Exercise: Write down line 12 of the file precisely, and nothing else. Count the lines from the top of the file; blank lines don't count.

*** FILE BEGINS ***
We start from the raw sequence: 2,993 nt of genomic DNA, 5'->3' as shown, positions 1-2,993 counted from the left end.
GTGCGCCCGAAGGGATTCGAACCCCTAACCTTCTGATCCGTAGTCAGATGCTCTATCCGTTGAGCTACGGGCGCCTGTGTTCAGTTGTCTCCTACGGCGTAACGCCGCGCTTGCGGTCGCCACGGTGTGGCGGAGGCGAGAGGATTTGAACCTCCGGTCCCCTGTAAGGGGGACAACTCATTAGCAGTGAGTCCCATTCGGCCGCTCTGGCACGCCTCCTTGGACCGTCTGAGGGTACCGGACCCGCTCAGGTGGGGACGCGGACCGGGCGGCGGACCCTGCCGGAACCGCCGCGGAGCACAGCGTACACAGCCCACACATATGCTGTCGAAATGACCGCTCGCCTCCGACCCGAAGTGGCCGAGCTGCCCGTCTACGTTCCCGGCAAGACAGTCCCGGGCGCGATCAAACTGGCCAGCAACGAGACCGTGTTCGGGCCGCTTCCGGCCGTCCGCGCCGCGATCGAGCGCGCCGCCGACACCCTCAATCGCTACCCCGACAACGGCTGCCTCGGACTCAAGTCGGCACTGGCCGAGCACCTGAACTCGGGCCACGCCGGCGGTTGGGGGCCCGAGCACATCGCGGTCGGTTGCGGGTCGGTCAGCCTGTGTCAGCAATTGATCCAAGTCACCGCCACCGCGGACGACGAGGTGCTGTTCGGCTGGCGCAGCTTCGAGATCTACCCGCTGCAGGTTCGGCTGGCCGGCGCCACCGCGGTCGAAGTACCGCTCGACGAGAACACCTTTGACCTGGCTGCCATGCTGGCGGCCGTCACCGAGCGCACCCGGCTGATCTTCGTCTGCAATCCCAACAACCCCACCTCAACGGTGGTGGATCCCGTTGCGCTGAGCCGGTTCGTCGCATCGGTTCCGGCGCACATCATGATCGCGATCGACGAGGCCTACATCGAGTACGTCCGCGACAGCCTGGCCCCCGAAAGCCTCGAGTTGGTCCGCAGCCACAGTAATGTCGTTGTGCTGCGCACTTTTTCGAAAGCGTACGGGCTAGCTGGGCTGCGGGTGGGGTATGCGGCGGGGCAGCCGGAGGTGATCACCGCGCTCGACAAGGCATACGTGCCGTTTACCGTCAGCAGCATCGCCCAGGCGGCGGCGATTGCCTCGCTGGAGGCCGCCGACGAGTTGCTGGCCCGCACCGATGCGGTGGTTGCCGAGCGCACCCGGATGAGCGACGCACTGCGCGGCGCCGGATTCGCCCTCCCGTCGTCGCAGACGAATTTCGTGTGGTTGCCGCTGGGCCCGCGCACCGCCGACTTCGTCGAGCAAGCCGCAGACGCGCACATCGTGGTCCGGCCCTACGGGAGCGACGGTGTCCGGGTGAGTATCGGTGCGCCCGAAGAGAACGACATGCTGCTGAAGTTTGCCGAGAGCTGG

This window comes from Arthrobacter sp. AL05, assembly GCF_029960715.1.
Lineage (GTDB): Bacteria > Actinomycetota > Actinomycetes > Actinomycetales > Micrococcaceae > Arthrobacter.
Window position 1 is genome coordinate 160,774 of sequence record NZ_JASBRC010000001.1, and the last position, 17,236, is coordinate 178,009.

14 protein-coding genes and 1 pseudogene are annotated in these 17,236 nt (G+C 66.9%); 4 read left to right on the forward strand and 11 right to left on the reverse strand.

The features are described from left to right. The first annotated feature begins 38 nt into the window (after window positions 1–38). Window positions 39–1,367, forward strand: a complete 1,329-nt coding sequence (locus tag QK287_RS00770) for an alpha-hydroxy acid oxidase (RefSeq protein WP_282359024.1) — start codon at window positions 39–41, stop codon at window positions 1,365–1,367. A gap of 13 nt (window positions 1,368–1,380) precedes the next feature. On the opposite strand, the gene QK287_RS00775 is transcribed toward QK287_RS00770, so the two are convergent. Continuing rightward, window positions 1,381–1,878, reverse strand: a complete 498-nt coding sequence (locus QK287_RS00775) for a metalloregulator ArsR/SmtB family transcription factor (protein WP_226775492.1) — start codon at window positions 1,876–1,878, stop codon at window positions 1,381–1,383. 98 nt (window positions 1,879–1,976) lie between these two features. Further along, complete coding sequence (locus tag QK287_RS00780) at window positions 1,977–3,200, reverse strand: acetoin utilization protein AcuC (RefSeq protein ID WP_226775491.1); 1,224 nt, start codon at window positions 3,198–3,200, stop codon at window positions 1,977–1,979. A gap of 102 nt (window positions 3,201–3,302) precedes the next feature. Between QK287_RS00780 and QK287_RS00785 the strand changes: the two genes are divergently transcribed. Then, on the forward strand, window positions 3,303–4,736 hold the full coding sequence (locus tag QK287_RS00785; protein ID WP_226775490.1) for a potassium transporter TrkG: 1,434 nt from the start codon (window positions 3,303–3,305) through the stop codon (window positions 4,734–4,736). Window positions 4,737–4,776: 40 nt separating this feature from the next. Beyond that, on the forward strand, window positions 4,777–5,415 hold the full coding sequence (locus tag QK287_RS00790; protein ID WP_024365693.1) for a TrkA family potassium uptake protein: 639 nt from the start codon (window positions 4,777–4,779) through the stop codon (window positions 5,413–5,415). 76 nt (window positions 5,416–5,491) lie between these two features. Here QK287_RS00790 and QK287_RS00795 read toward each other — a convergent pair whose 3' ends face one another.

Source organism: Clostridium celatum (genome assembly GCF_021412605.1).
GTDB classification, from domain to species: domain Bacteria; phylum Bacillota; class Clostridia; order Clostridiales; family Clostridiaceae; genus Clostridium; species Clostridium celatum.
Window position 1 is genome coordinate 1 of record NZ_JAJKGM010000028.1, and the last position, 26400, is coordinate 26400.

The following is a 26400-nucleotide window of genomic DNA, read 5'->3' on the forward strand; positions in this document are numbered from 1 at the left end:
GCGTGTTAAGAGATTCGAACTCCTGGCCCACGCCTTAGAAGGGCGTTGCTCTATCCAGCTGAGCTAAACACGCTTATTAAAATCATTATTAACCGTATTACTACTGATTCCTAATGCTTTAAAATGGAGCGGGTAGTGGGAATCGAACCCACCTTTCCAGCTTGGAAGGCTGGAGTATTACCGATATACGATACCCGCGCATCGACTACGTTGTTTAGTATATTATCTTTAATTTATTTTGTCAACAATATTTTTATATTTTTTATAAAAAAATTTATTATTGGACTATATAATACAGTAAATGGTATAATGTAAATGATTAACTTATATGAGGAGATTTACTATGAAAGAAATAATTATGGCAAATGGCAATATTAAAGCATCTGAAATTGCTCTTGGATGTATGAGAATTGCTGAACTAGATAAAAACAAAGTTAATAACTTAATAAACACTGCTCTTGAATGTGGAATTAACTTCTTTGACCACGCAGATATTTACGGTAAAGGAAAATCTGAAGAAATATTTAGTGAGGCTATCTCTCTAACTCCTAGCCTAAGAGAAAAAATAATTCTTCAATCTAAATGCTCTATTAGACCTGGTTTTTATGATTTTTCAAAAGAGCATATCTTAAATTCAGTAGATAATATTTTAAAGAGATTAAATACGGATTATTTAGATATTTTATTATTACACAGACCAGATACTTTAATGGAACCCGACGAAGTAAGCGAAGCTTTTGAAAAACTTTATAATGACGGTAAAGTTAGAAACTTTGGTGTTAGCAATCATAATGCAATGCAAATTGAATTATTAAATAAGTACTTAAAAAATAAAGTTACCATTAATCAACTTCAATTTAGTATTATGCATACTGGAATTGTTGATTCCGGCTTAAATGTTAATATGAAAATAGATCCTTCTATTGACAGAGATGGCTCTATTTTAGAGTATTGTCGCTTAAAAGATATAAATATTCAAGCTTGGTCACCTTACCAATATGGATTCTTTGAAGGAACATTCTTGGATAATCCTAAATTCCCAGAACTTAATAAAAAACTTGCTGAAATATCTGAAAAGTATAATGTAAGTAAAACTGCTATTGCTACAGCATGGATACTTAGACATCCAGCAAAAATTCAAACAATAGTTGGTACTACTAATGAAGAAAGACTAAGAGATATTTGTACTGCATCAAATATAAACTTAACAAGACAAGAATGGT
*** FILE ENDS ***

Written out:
GCGTGTTAAGAGATTCGAACTCCTGGCCCACGCCTTAGAAGGGCGTTGCTCTATCCAGCTGAGCTAAACACGCTTATTAAAATCATTATTAACCGTATTACTACTGATTCCTAATGCTTTAAAATGGAGCGGGTAGTGGGAATCGAACCCACCTTTCCAGCTTGGAAGGCTGGAGTATTACCGATATACGATACCCGCGCATCGACTACGTTGTTTAGTATATTATCTTTAATTTATTTTGTCAACAATATTTTTATATTTTTTATAAAAAAATTTATTATTGGACTATATAATACAGTAAATGGTATAATGTAAATGATTAACTTATATGAGGAGATTTACTATGAAAGAAATAATTATGGCAAATGGCAATATTAAAGCATCTGAAATTGCTCTTGGATGTATGAGAATTGCTGAACTAGATAAAAACAAAGTTAATAACTTAATAAACACTGCTCTTGAATGTGGAATTAACTTCTTTGACCACGCAGATATTTACGGTAAAGGAAAATCTGAAGAAATATTTAGTGAGGCTATCTCTCTAACTCCTAGCCTAAGAGAAAAAATAATTCTTCAATCTAAATGCTCTATTAGACCTGGTTTTTATGATTTTTCAAAAGAGCATATCTTAAATTCAGTAGATAATATTTTAAAGAGATTAAATACGGATTATTTAGATATTTTATTATTACACAGACCAGATACTTTAATGGAACCCGACGAAGTAAGCGAAGCTTTTGAAAAACTTTATAATGACGGTAAAGTTAGAAACTTTGGTGTTAGCAATCATAATGCAATGCAAATTGAATTATTAAATAAGTACTTAAAAAATAAAGTTACCATTAATCAACTTCAATTTAGTATTATGCATACTGGAATTGTTGATTCCGGCTTAAATGTTAATATGAAAATAGATCCTTCTATTGACAGAGATGGCTCTATTTTAGAGTATTGTCGCTTAAAAGATATAAATATTCAAGCTTGGTCACCTTACCAATATGGATTCTTTGAAGGAACATTCTTGGATAATCCTAAATTCCCAGAACTTAATAAAAAACTTGCTGAAATATCTGAAAAGTATAATGTAAGTAAAACTGCTATTGCTACAGCATGGATACTTAGACATCCAGCAAAAATTCAAACAATAGTTGGTACTACTAATGAAGAAAGACTAAGAGATATTTGTACTGCATCAAATATAAACTTAACAAGACAAGAATGGT